Poll Shows Increasing Transatlantic Convergence on China

On both sides of the Atlantic, China is getting increasingly greater attention. The G-7 Leaders Communique signed in Cornwall last week endorsed cooperating with China on global challenges such as climate change. At the same time, the leaders of the world’s leading democracies called out Beijing for its non-market policies and practices, as well as its transgressions against human rights in Xinjiang and its failure to live up to its pledge to uphold a high degree of autonomy in Hong Kong. That agenda reflects the priorities and concerns of their publics, which hold increasingly negative views about China and its influence in global affairs. New polling confirms this trend and reveals an emerging convergence among American, Canadian, and European publics on China, which is good news for U.S. President Joe Biden and others who seek to strengthen transatlantic cooperation.

Between March and April this year, Transatlantic Trends 2021conducted by the German Marshall Fund of the United States and the Bertelsmann Foundation surveyed people in 11 countries: Canada, France, Germany, Italy, the Netherlands, Poland, Spain, Sweden, Turkey, the United Kingdom, and the United States. The survey results paint a detailed picture of transatlantic public opinion and attitudes on a host of issues including international security and defense, trade and technology policies, global challenges, and perhaps on the most important question for transatlantic ties, relations with China.

Tibetan exile leader hopes to resume talks with Beijing

The new president of the Tibetan exile government said on Thursday he will do his best to resume a dialogue with China after more than a decade, and that a visit by the Dalai Lama to Tibet could be the best step forward. The Buddhist spiritual leader “has expressed his wish to go to Tibet to his birthplace, Lhasa and some other places depending on his physical condition,” Penpa Tsering said in an interview with The Associated Press. The Dalai Lama lives in the northern Indian town of Dharmsala, where the exile government is based.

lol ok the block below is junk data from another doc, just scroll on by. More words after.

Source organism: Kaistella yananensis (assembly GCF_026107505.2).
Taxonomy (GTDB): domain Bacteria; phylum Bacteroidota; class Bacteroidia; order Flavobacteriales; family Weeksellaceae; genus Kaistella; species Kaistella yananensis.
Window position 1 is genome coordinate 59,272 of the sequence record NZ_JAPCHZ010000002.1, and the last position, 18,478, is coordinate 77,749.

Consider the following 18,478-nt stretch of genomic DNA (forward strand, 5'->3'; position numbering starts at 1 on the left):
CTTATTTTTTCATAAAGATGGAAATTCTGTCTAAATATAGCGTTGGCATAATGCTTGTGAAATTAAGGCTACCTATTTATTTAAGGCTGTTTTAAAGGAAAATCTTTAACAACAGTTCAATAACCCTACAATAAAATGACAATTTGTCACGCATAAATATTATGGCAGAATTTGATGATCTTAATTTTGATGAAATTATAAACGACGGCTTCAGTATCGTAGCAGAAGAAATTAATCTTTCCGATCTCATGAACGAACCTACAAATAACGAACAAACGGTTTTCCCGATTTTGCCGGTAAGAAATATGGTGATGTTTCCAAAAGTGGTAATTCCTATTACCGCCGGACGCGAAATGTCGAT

Penpa Tsering, 53, said the Dalai Lama is eager to settle the China-Tibet dispute and he “will leave no stone unturned” to achieve that. China doesn’t recognize the Tibetan government-in-exile and hasn’t held any talks with representatives of the Dalai Lama since 2010. Beijing accuses the Buddhist leader of seeking to separate Tibet from China, which he denies. Penpa Tsering supports the Dalai Lama’s position.

Tibetan Exile MPs Sworn in Amid Political Controversy

Newly elected members of Tibet’s India-based exile parliament were sworn into office in two separate groups on June 8, with each group now denouncing the other’s oaths as invalid, Tibetan sources say. During the oath-taking ceremony, 21 MPs took their oath of office from a temporary speaker of the parliament while 22 took their oath before a portrait of Tibet’s exiled spiritual leader the Dalai Lama.

All had been elected in an April 11 election held in Tibetan communities worldwide that saw former parliamentary speaker Penpa Tsering voted in as political leader, or Sikyong, of the Dharamsala, India-based Central Tibetan Administration (CTA), Tibet’s government in exile. Following the ceremony, though, the CTA’s Election Commission disqualified the oaths taken by the second group, with that group still refusing to take its oaths before the pro-tem speaker, Dawa Tsering, saying Tsering had taken his own oath of office before a formerly ousted Chief Justice now occupying his post, they said, unlawfully.

Speaking on June 15 in an RFA TV talk show, Dawa Phunkyi—a member representing Tibet’s historical region of U-Tsang who took his oath before the pro-tem speaker Dawa Tsering—said that a solution to what is now being called a constitutional crisis in the Tibetan exile community remains uncertain.

This giant prehistoric rhino was the biggest land mammal to walk the Earth

Paleontologists working in China have discovered a new species of giant rhino, the largest land mammal ever to have walked the earth. Giant rhino, Paraceratherium, were mainly found in Asia, according to a press release from the Chinese Academy of Sciences, published Friday.

The new species, Paraceratherium linxiaense, or Linxia Giant Rhino, was named by a Chinese and US team led by Deng Tao from the Institute of Vertebrate Paleontology and Paleoanthropology (IVPP) at the academy, which analyzed fossils found in 2015. "Usually fossils come in pieces, but this one is complete, with a very complete skull and a very complete jaw, which is rare," Deng told CNN.

South Korea citizenship law change proposal sparks anti-China backlash